# Generating unique N-valued key

I want to generate unique random, N-valued key. This key can contain numbers and latin characters, i.e. A-Za-z0-9.

The only solution I am thinking about is something like this (pseudocode):

``````key = "";
smb = "ABC…abc…0123456789"; // allowed symbols
for (i = 0; i < N; i++) {
key += smb[rnd(0, smb.length() - 1)]; // select symbol at random position
}
``````

Is there any better solution? What can you suggest?

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I would look into GUIDs. From the Wikipedia entry, "the primary purpose of the GUID is to have a totally unique number," which sounds exactly like what you are looking for. There are several implementations out there that generate GUIDs, so it's likely you will not have to reinvent the wheel.

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Thanks! GUID looks very elegant. – 0x2D9A3 Mar 26 '10 at 23:35

Keeping in mind that the whole field of cryptography relies on, amongst other things, making random numbers. Therefore the NSA, the CIA, and some of the best mathematicians in the world are working on this so I guarantee you that there are better ideas.

Me? I'd just do what fbrereto suggests, and just get a guid. Or look into cryptographic key generators, or y'know, some lava lamps and a camera.

Oh, and as to the code you have; depending on the language, you may need to seed the RNG, or it'll generate the same key every time.

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Thanks. Sure, I do assign seed, but in elementary (and, maybe, poor) way. Something like seed = currentSeconds + currentMilliseconds. But I have some doubt about how bad/ok is this. – 0x2D9A3 Mar 26 '10 at 23:41
A lot of people use time() as the seed , since you never get the same value twice. If "currentSeconds" is "seconds since the epoch" then that'll do. Doesn't really matter if you use a guid anyway. Guid generators use the current time as part of their seed too. – Spike Mar 28 '10 at 4:10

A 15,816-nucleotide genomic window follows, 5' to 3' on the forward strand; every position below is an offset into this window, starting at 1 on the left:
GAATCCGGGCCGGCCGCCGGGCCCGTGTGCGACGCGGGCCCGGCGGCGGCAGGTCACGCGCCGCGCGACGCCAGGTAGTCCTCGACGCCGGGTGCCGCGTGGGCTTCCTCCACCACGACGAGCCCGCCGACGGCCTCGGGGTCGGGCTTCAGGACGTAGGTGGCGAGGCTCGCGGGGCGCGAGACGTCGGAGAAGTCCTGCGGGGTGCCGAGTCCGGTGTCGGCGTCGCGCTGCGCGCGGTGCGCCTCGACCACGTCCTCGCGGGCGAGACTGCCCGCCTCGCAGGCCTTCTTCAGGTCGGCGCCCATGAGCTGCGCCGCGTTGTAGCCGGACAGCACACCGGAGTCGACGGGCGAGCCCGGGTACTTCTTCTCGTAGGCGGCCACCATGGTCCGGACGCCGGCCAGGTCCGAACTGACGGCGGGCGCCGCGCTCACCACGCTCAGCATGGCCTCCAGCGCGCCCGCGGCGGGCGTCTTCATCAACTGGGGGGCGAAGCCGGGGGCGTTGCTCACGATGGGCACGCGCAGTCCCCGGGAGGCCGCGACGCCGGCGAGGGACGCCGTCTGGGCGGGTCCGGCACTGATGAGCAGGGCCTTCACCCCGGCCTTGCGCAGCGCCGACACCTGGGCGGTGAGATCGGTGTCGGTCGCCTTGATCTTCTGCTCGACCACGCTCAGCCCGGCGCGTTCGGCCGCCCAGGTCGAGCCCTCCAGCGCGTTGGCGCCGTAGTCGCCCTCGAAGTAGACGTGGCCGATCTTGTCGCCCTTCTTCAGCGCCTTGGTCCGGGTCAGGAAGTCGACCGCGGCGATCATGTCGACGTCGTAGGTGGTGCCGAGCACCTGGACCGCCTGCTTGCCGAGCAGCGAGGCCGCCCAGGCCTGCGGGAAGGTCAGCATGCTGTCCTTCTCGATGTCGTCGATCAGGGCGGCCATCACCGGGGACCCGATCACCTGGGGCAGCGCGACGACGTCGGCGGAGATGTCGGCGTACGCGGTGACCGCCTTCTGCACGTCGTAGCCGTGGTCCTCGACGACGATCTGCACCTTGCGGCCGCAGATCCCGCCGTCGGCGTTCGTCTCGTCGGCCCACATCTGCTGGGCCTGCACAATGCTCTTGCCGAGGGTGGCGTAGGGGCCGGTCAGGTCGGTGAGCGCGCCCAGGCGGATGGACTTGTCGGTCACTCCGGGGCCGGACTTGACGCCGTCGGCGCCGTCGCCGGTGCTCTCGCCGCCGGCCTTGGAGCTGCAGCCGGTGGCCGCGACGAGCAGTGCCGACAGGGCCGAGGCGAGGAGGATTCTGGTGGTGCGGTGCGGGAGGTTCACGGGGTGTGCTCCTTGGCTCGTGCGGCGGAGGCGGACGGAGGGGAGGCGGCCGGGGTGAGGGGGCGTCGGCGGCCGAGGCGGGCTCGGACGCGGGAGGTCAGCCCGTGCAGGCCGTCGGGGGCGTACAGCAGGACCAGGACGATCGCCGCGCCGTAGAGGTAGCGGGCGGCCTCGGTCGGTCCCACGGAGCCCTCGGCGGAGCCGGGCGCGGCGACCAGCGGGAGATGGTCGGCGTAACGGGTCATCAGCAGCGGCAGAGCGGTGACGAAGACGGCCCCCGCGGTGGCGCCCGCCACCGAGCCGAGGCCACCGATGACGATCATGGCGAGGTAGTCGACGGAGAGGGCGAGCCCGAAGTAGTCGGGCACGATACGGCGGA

Whatever you do, if you wind up generating a key that uses all numbers and all letters, and if a person is ever going to see that key (which is likely if you are using numbers and letters), omit the characters `l`, `I`, `1`, `O`, and `0`. People get them confused.

Nothing in your post addresses the question of uniqueness. You're going to have to have some way of not generating the same key twice. Usually, when I need a unique key, I have some unique information to start with. I usually take a one-way hash like MD5, then there are ways to convert that to a key with varying degrees of readability:

• Convert to hex
• Base64 encode it
• Use bits of of the key to index into a list of words.

Example: the unique string computed by hashing the part of this answer above the horizontal line is

abduction's brogue's melted bragger's

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Thanks for significant remark! – 0x2D9A3 Mar 27 '10 at 0:19

You could do a base64 encoding of some random data and remove the +, /, and = characters from the result? I don't know if this would make a predictable distribution. Also, it seems like more work that what you're doing now, which is a fine solution.

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Assuming you're using a language/library without an utterly pathetic random number generator, what you've got looks pretty good. N symbols uniformly distributed over a reasonable alphabet works for me, and no amount of applying fancier code is likely to make it more random (just slower).

(For the record, pathetic would include ditching the high-order bits of the underlying random numbers when choosing a value from the given range. While ideally all RNGs would make every bit equally random, in practice that's not so; the higher-order bits tend to be more random. This means that the modulus operator is totally the wrong thing to use when clamping to a restricted range.)

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Really good randomness is surprisingly hard to make. Here's where windows got it wrong eprint.iacr.org/2007/419, SSL got it wrong drdobbs.com/windows/184409807 and where Linux got it wrong eprint.iacr.org/2006/086.pdf. I forget the details but I think the US warned Gorbachov of the 1991 Soviet coup d'état attempt, because of a less than completely random RNG in a Russian cryptosystem. – Spike Mar 26 '10 at 23:25
Bet the questioner doesn't need that level of security, not for what looks like a simple password generator. But then the important thing there is to not let any attacker have free rein to try to crack the passwords, and not to apply particularly fancy rules to generating the passwords in the first place; the amount of effort spent on security should be proportionate to the threat being protected against. Always. – Donal Fellows Mar 26 '10 at 23:49